A group of Pectoral Sandpipers flew in remarkably close to us. I give shorebirds all the credit in the world for the challenges they face, but if you are standing stock still, I feel like they’d walk between your legs mistaking you for part of the landscape. Adam and I murmured appreciation for the close viewing and I squatted for some mediocre photos of wet grass and nervous birds.

The American Golden Plover had been there all along. In the midst of foraging, the bird would suddenly hunker down and remain still. This appeared to be in relation to large birds overhead, a cryptic means to avoid predators. Plovers travel in groups, but they don’t frenetically tear about the shoreline in huge like peeps (a birder term for small shorebirds, typically of the genus Calidris). Instead, they patiently stand on mud flats or grass, waiting for the perfect moment to rush and grab a food item (this is accurately described as “run-stop-peck” in literature). They generally do this in a solitary fashion, a loosely associated flock at best. Hurling themselves into the air when any predator is overhead would turn into a death race based on speed, not safety in numbers. While Dennis Paulson’s Shorebirds of the Pacific Northwest calls them “the high speed champions among shorebirds,” crypsis is less energetically costly than sprinting contests. We were constantly reminded of each time the bird sat in the mud, nearly disappearing.

We weren’t confident about this bird’s identity. My experience in identification of American Golden Plovers vs. Pacific Golden Plovers was mostly book learned, the relative few I’ve encountered in the flesh were either very obvious or pointed out to me. We needed a photograph to confirm. I had a camera, but a meager 300mm reach. However, I also get enjoyment from crawling in the dirt (or goose shit as it turns out).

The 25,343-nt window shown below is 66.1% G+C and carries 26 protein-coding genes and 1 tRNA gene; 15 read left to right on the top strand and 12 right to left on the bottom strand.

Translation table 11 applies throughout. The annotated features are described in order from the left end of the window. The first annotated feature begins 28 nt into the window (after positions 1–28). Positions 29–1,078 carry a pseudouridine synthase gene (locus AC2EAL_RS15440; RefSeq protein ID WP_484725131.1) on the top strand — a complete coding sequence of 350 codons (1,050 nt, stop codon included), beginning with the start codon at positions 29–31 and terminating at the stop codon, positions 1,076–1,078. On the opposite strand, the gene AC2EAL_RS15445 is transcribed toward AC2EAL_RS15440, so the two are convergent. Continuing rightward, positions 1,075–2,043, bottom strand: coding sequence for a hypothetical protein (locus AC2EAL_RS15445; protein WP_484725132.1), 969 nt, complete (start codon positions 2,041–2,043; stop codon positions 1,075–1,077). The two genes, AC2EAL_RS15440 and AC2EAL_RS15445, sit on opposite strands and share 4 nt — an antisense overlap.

My first Golden Plover, which I can’t confidently say was a Pacific or American (I was 10 years old and don’t trust my assessment), was from the Oregon Coast. This bird was on the ocean side of Bayocean Spit, ringing one side of Tillamook Bay. My parents graciously took me there to bird on semi-annual excursions to nearby Pacific City. My mother and I spotted this bird far ahead on the beach and lacking a scope, I chose to inch forward on my belly, using a large drift log to hide. When I got close enough, I peeked over the log and found myself immersed in a private encounter with this bird and a lone Dowitcher nearby. They seemed unaware of the nearby child, barely containing his excitement. I haven’t yet figured out how to describe the excitement of observing animals with no knowledge of your presence, but it’s much preferable to birds harried by your proximity. It feels real.

This was playing through my mind as I crept through goose shit to snap a diagnostic shot. The birds knew I was there, so it wasn’t the same, but I still got my daily snapshot of their world. I amused myself watching the bird lean forward in aggressive stance to chase off interloping Black-bellied Plovers and then suddenly press itself down, motionless as a gull flew over. Before long and for no apparent reason, every bird up scared up, noisily calling in alarm.

Cold and stiff, I got up to stretch and we headed off to the car, to our own human reality. There was more birding it to do. But, before we got there, we were reminded of the power of numbers. Just on the other side of the willows, I heard a rush and looked up to see see hundreds of sandpipers low overhead. I spurted something loud unseemly in my surprise and delight at their rushing wings. These were the moments we came for.



  1. Pingback: A 2013 (Photographic) Year in Review | Wingtrip